Day 4/5:
Library research for persuasive essay, students working in pairs:
In the library, review “Cask of Amontillado” notes with students. Provide list of reliable websites for researching the insanity plea in court cases.

The Insanity Defense: A Closer Look

By John P. Martin Staff Writer

Friday, February 27, 1998

April 1, 2002

Psychiatric Times. Vol. 19 No. 4

Does the Insanity Defense Have a Legitimate Role?

James F. Hooper, M.D., F.A.P.A., and Alix M. McLearen, M.S.
PBS: Frontline

An important distinction: "Not guilty by reason of insanity" and "diminished capacity"

*American Psychiatric Association*

Questions and Answers on
Using “Insanity” as a Legal Defense

How can a person who admits committing a crime be found "not guilty by reason of insanity?"

Insanity Defense - History, Colin Ferguson, Is There A Need For The Insanity Defense?, Consequences, Defendants' Rights

*Students will also be searching school-sponsored databases such as EBSCO.

Students will be researching to address the following questions:

1. What is the legal definition of insanity?
2. How does the insanity plea change a court case?
3. What is the history of the insanity plea in court cases?
4. How often do defendants plead legally insane?
5. How successful, historically, is the insanity plea?
6. Why do defendants or their defense team choose the insanity plea?
*Reviewing your notes on Montressor’s behavior, do you believe his case qualifies for a legal insanity defense? Why or why not? Use the answers to the above questions to help support your position.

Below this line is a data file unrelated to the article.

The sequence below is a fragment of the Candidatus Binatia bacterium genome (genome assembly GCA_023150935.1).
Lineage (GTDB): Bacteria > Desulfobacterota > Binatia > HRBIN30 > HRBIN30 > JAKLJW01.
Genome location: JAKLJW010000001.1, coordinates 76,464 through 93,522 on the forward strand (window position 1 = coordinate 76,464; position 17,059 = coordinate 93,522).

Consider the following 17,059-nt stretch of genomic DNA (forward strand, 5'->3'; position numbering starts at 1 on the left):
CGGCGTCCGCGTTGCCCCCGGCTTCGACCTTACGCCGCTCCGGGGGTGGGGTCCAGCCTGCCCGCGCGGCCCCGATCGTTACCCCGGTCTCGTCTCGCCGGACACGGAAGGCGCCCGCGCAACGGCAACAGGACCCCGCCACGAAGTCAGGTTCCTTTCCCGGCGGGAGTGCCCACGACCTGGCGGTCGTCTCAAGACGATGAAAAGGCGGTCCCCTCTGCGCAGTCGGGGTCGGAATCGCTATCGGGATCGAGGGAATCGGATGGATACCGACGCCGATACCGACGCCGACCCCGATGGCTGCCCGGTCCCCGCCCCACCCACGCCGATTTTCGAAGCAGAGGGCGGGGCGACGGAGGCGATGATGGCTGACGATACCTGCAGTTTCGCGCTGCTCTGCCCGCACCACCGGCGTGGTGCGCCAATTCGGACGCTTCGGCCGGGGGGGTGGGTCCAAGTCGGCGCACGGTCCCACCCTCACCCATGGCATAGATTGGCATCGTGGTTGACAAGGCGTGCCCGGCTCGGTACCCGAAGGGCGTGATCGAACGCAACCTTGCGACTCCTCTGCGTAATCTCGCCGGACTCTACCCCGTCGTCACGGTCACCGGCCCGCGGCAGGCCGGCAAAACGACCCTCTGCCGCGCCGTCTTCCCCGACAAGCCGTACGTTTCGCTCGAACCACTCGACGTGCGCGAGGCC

Day 6-9:
Beginning with the “prewriting” (“make your case” tab) at the Scholastic web site, students will begin to formulate their persuasive essay, arguing either for or against the insanity plea for Montressor’s case.
Students will be lead through the persuasive writing process on the overhead projector and will work in groups to provide needed support. Each student must submit their own paper.
*See Persuasive Writing Rubric below.
Individual grades will be taken on the following pieces of the essay in progress:
-Outline (student choice of format)

-Thesis statement

-Introductory paragraph

-Body paragraphs

-Concluding paragraph

-Works cited page

*Approximately two-three days will be provided between each step. It is at teacher discretion to add or subtract days necessary to complete each item.

*Students will work in class with teacher and peer feedback to guide progress toward final copy of essay.

*Upon completion of final copy, students are provided two days in class to type their essay if desired. My students have access to two desktop computers, eleven Palms, and five AlphaSmarts.

Persuasive Writing Scoring Guide









Takes a clear position and supports it consistently with well-chosen reasons and/or examples; may use persuasive strategy to convey an argument.

Takes a clear position and supports it with relevant reasons and/or examples through much of the essay.

Takes a clear position and supports it with some relevant reasons and/or examples; there is some development of the essay.

Takes a position and provides uneven support; may lack development in parts or be repetitive OR essay is no more than a well-written beginning.

Takes a position, but essay is underdeveloped.

Attempts to take a position (addresses topic), but position is very unclear OR takes a position, but provides minimal or no support; may only paraphrase the prompt.


Is focused and well organized, with effective use of transitions.

Is well organized, but may lack some transitions.

Is generally organized, but has few or no transitions among sections.

Is organized in parts of the essay; other parts are disjointed and/or lack transitions.

Is disorganized or unfocused in much of the essay OR is clear, but too brief.

Exhibits little or no apparent organization.

Sentence Fluency and Word Choice

Consistently exhibits variety in sentence structure and word choice.